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Jamie C. Yesnowitz
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On April 16, the Michigan Court of Appeals partially reversed and remanded a case to the Michigan Tax Tribunal after determining that the Tribunal had erred in disallowing a Single Business Tax (SBT) credit carryforward in calculating the franchise tax liability of a unitary business group (UBG) under the Michigan Business Tax (MBT).1
The taxpayer had merged with another UBG entity and the credit had previously been assigned. Further, the Court affirmed that the net capital for a UBG should be determined at the group level, rather than the member level.
The taxpayer, Comerica, Inc. (Comerica) is a bank holding corporation which owns many subsidiary financial corporations, including a Michigan chartered bank, Comerica-Michigan. On Oct. 31, 2007, Comerica converted Comerica-Michigan into a Texas banking association for what was characterized as strategic business reasons. To achieve this result, Comerica created a new subsidiary and Comerica-Michigan merged into Comerica-Texas. When Comerica-Michigan ceased to exist, all of its rights, privileges and property vested in Comerica-Texas.
For the 2008-2011 tax years, Comerica filed MBT returns including Comerica-Texas as a UBG member, but not Comerica-Michigan. In computing the group’s franchise tax base for the 2008 tax year, Comerica included Comerica-Texas’s net capital. Further, Comerica-Michigan’s historical net capital was included as effectively belonging to Comerica-Texas. Finally, in each tax year, Comerica claimed SBT credits originally earned by Comerica-Michigan, resulting in a net refund.
The Michigan Department of Treasury audited Comerica’s 2008-2011 MBT returns and adjusted the refund amount, recomputing net capital and disallowing the claimed tax credits. Specifically, the Department treated Comerica-Texas and Comerica-Michigan as separate legal entities with their own net capital based on the understanding that the MBT’s averaging provision required an accounting for the years prior to the merger when Comerica-Michigan had its own net capital. The Department disallowed the use of Comerica-Michigan’s SBT credits by Comerica-Texas because these credits had been previously assigned to Comerica-Michigan in 2005. According to the Department, the transfer of these credits via merger constituted a prohibited second assignment of the credits.
Comerica disputed the reduced refund. Following an unsuccessful informal conference with the Department, Comerica appealed to the Michigan Tax Tribunal. While the Tribunal ordered the recalculation of Comerica’s net capital tax base, it affirmed the Department’s disallowance of the tax credits. Comerica appealed, resulting in this dispute.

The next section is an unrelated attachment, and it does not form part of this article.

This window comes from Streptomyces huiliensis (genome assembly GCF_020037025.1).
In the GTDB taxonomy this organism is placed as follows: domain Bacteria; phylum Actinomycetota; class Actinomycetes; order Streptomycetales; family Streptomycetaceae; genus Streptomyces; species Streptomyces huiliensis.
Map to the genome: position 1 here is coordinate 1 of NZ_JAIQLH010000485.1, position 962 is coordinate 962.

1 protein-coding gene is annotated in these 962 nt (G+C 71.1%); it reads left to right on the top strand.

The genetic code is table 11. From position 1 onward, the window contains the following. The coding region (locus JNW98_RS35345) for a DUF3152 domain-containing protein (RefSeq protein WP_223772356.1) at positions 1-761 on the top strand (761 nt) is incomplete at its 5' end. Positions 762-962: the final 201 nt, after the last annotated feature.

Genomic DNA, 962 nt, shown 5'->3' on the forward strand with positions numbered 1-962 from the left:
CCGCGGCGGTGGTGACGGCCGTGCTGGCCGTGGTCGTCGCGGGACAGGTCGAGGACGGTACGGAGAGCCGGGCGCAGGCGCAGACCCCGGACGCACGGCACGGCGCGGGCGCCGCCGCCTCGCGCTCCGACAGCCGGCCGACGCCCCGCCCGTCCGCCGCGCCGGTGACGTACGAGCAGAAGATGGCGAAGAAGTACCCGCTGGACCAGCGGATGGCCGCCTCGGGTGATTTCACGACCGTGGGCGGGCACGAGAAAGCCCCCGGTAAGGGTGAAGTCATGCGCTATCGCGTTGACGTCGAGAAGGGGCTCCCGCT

Michigan Single Business Tax and taxation of financial institutions
Michigan historically imposed the SBT, which took effect on Jan. 1, 1976, and governed business taxation in the state.2
The SBT was repealed eﬀective Dec. 31, 2007, and replaced by the MBT on Jan. 1, 2008.3
In conjunction with the transition, certain historic SBT credits existing as of the transition date were allowed against future MBT liability.4
Under the MBT, prior to 2012, financial institutions were subject to a franchise tax imposed on net capital.5
A “financial institution” was defined as: (i) a type of bank; (ii) an entity owned by a bank that is a member of the UBG; or (iii) a UBG made up of either or both of these types of entities.6
The franchise tax was imposed on the tax base of the financial institution after allocation or apportionment to the state.7
The tax base was the financial institution’s net capital, which was equity capital as computed under generally accepted accounting principles (GAAP) less goodwill and the average daily book value of federal and Michigan obligations.8
Net capital was determined by averaging the financial institution’s net capital over a five-year period.9
For a UBG of financial institutions, net capital did not include the investment of one member of the UBG in another member of that UBG.10
The MBT statutes further provided that a “unitary business group shall file a combined return that includes each United States person . . . that is included in the unitary business group.”11
Court of Appeals decision
The Court first considered the proper calculation of net capital for Comerica. Reviewing the UBG net capital provisions outlined in the recent TCF National Bank
the Court concluded that the averaging formula used to determine net capital must be applied to a UBG as a single taxpayer, rather than at the individual member level. The Court rejected the Department’s attempt to distinguish Comerica’s fact pattern from TCF
, as TCF
specifically considered the same statutory provision.13
Further, it found inadequate the argument that following the TCF